And what is more marvellous still we find joined with this the most abstract conception of the deity that truly human feeling for God which is expressed in such words as: ‘Hear O Israel: the Lord our God is one Lord: And thou shalt love the Lord thy God with all thine heart and with all thy soul and with all thy might’ (Deuter. vi. 4). I doubt whether we can find anything like this anywhere else. When God has once been conceived without ‘any manner of similitude’ He may be meditated on revered and adored but that fervent passion of the human breast that love with all our heart and all our soul and all our might seems to become hushed before that solemn presence. We may love our father and mother with all our heart we may cling to our children with all our soul we may be devoted to our wives and husbands and friends with all our might but to throw all these feelings in their concentrated force and truth on the deity has been given to very few elect souls only the true Saints of the world. Others must rest content with the hope that true love shown to any human being to father and mother to husband and wife to sons and daughters aye to the stranger also if there is a stranger may take the place of that love of God which Moses demanded and that ‘what ye have done unto one of the least of these My brethren ye have done it unto Me’ (Matth. xxv. 40).
The Three Vedânta Predicates.
But while in some places the ancient philosophers of India would go so far as to protest against all predicates of the deity even against that of existence lest it might be mistaken as identical with the transient existence of human or any other beings we find that even in the Vedânta philosophy these Indian metaphysicians condescended to recognise a somewhat more human view of the Supreme Being and allowed at least three predicates. They were to be to know and to rejoice or possibly to love and I doubt whether the most rigid metaphysician could rightly object to any one of them. When in the historical process of name-giving and name-removing the Infinite has been freed again of all names that proved inadequate no philosophy and no religion need give up these three predicates. What is meant by the Infinite or the Unknown or the Divine for all these names have the same intention must be allowed to be must be allowed to know and must be allowed to rejoice or as others will have it to love to be blessed in itself to be satisfied. The opposite of these three propositions is unthinkable and this must suffice for us as long as we are what we are. We cannot conceive the Infinite or the Unknown or the Divine and conceive it as not being. This is the purely human side of the ontological argument. Nor can we conceive it as not-knowing however different its knowledge may be from human knowledge. Esse with the Infinite is in reality percipi and who should be the percipient if not the Infinite itself? We may be more doubtful about the third predicate that of bliss or love because it seems to have too much of a human character too much of a πÿθος about it. But again the absence of bliss satisfaction and love would be a defect I mean from a human point of view.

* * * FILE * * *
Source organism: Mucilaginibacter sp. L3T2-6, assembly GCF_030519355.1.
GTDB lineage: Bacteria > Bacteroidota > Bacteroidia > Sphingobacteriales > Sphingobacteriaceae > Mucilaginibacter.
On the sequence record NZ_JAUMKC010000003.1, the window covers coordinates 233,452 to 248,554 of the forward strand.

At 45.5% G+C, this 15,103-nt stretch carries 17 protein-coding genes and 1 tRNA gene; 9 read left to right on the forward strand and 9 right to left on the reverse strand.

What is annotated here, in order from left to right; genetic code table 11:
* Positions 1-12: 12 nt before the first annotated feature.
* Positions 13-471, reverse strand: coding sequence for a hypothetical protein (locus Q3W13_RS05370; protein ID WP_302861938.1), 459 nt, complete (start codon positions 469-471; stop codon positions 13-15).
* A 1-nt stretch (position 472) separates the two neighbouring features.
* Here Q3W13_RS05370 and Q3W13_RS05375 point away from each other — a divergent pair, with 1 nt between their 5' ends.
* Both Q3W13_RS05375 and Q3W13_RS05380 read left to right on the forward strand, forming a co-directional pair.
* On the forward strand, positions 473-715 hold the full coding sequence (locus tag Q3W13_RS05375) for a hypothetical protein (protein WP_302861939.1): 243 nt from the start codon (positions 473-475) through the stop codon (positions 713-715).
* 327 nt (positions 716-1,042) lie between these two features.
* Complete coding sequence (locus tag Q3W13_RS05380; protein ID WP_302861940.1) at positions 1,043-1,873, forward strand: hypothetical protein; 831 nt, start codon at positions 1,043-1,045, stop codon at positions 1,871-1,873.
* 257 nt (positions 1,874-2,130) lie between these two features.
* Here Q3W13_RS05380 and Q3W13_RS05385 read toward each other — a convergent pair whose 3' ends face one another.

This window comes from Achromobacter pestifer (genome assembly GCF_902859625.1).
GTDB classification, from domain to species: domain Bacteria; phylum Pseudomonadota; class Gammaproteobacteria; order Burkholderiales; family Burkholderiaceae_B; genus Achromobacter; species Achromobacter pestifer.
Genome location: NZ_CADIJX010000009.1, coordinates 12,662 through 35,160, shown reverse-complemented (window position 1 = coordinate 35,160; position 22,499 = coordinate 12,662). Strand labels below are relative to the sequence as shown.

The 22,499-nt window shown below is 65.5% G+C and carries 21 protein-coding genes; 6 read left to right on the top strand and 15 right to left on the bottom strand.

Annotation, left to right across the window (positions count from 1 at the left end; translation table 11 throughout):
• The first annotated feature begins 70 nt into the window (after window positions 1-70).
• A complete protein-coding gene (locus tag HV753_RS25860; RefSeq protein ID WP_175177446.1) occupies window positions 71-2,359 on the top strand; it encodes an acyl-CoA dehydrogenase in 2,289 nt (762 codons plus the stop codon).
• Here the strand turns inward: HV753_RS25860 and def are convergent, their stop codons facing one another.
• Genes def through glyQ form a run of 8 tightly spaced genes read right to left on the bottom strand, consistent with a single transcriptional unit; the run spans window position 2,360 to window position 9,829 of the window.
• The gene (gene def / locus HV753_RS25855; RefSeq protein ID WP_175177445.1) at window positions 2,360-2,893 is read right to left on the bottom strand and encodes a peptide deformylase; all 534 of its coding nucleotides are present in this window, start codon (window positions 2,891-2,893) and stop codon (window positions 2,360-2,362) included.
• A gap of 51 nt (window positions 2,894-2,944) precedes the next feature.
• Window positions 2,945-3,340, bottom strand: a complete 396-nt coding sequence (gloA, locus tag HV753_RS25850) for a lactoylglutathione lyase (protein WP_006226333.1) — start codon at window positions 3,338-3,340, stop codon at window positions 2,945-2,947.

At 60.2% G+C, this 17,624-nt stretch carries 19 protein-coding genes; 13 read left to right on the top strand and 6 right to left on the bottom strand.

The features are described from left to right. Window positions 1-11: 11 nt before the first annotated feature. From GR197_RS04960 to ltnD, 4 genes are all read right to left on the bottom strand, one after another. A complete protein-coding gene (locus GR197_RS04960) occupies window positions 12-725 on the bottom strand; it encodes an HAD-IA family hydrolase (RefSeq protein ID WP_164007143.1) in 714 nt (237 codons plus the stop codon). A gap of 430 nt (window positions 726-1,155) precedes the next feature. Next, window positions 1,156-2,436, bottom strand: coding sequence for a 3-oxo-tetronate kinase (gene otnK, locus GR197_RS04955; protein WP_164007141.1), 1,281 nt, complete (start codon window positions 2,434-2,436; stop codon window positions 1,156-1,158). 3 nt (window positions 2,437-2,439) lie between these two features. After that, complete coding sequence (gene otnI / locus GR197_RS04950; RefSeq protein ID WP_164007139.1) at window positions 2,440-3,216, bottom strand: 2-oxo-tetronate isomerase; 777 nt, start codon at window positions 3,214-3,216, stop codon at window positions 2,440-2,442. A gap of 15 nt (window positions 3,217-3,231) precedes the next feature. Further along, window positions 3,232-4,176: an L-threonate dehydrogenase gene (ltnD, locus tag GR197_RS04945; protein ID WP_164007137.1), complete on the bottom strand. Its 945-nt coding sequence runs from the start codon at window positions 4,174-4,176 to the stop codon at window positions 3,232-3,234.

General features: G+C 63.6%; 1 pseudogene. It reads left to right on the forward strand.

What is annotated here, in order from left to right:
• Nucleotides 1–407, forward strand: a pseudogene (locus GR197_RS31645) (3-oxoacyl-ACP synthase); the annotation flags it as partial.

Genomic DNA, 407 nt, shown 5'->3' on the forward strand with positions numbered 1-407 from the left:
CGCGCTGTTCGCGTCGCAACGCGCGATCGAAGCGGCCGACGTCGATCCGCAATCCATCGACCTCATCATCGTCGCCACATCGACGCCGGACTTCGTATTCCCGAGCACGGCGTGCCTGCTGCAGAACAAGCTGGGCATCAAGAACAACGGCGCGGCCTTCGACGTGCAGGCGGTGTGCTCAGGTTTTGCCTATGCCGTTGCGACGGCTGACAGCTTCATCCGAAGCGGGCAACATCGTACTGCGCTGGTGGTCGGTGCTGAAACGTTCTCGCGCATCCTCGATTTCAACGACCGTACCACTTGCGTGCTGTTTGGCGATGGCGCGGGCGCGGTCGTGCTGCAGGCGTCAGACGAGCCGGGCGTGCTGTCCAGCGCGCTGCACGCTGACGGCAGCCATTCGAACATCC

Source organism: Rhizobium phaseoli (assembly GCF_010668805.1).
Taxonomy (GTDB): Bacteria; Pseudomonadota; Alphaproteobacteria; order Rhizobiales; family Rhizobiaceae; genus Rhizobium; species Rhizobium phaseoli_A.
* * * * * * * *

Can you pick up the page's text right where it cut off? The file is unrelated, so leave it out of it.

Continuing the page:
It is well known that even the Epicureans who predicated so little of their gods predicated of them perfect blessedness. ‘Eternal existence and perfect happiness are according to Epicurus the two fundamental elements which in all ages and nations constitute the true idea of godhead—an idea which is as widespread as the human race8.’
We may therefore grant the Hindu triad of divine predicates and say if there is an Infinite an indefinable and unnameable Being if there is an Agent behind all acts we cannot deny its perfect bliss its perfect knowledge and its everlasting existence.
Masculine or Neuter.
You may have observed how difficult it is when speaking of that infinite Being to know whether we ought to speak of it as He or It. With us that distinction always implies something human. He implies masculine gender and excludes feminine gender and from either point of view it is inapplicable to God while It implying neither seems preferable. But on the other hand He implies agency activity not to say life while It implies mere objectivity passivity not to say lifelessness. In languages which distinguish no gender this difficulty does not exist. In languages again which distinguish two classes only one of animate the other of inanimate beings the choice is much easier. But being what we are speaking an Aryan language and thinking Aryan thoughts there can be no doubt that we must speak of the Infinite as He though with certain reservations and not as either She or It.